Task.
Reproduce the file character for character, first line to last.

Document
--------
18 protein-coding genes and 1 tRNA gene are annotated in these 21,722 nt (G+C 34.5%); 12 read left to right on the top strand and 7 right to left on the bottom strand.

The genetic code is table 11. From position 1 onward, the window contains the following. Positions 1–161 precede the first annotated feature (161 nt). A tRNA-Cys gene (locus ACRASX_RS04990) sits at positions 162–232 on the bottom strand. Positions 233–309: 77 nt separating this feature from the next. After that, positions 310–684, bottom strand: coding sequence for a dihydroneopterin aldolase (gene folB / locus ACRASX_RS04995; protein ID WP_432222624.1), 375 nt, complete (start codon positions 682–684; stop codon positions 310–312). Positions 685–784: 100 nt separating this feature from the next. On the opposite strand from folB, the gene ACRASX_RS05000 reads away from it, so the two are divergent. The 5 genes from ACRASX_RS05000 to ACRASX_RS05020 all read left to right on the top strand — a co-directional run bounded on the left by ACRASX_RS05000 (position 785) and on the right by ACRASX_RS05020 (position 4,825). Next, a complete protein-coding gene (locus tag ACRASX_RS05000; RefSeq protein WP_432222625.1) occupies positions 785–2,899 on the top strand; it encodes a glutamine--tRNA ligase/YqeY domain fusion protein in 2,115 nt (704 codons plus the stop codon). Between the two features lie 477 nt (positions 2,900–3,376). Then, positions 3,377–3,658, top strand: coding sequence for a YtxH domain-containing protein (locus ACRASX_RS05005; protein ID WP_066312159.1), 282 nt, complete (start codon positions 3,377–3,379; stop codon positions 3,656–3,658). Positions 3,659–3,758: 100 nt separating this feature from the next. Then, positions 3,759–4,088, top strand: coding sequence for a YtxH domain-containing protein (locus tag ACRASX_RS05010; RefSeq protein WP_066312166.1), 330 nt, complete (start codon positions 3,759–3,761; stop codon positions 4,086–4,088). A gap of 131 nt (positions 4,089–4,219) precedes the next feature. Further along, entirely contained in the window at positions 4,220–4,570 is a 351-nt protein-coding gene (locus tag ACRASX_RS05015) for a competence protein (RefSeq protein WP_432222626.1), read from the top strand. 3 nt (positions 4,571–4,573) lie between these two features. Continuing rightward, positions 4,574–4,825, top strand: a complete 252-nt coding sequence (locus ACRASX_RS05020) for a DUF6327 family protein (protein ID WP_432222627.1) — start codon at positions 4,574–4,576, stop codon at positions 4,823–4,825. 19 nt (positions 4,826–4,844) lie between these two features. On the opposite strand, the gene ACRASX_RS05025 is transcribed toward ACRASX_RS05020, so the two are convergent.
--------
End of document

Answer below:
18 protein-coding genes and 1 tRNA gene are annotated in these 21,722 nt (G+C 34.5%); 12 read left to right on the top strand and 7 right to left on the bottom strand.

The genetic code is table 11. From position 1 onward, the window contains the following. Positions 1–161 precede the first annotated feature (161 nt). A tRNA-Cys gene (locus ACRASX_RS04990) sits at positions 162–232 on the bottom strand. Positions 233–309: 77 nt separating this feature from the next. After that, positions 310–684, bottom strand: coding sequence for a dihydroneopterin aldolase (gene folB / locus ACRASX_RS04995; protein ID WP_432222624.1), 375 nt, complete (start codon positions 682–684; stop codon positions 310–312). Positions 685–784: 100 nt separating this feature from the next. On the opposite strand from folB, the gene ACRASX_RS05000 reads away from it, so the two are divergent. The 5 genes from ACRASX_RS05000 to ACRASX_RS05020 all read left to right on the top strand — a co-directional run bounded on the left by ACRASX_RS05000 (position 785) and on the right by ACRASX_RS05020 (position 4,825). Next, a complete protein-coding gene (locus tag ACRASX_RS05000; RefSeq protein WP_432222625.1) occupies positions 785–2,899 on the top strand; it encodes a glutamine--tRNA ligase/YqeY domain fusion protein in 2,115 nt (704 codons plus the stop codon). Between the two features lie 477 nt (positions 2,900–3,376). Then, positions 3,377–3,658, top strand: coding sequence for a YtxH domain-containing protein (locus ACRASX_RS05005; protein ID WP_066312159.1), 282 nt, complete (start codon positions 3,377–3,379; stop codon positions 3,656–3,658). Positions 3,659–3,758: 100 nt separating this feature from the next. Then, positions 3,759–4,088, top strand: coding sequence for a YtxH domain-containing protein (locus tag ACRASX_RS05010; RefSeq protein WP_066312166.1), 330 nt, complete (start codon positions 3,759–3,761; stop codon positions 4,086–4,088). A gap of 131 nt (positions 4,089–4,219) precedes the next feature. Further along, entirely contained in the window at positions 4,220–4,570 is a 351-nt protein-coding gene (locus tag ACRASX_RS05015) for a competence protein (RefSeq protein WP_432222626.1), read from the top strand. 3 nt (positions 4,571–4,573) lie between these two features. Continuing rightward, positions 4,574–4,825, top strand: a complete 252-nt coding sequence (locus ACRASX_RS05020) for a DUF6327 family protein (protein ID WP_432222627.1) — start codon at positions 4,574–4,576, stop codon at positions 4,823–4,825. 19 nt (positions 4,826–4,844) lie between these two features. On the opposite strand, the gene ACRASX_RS05025 is transcribed toward ACRASX_RS05020, so the two are convergent.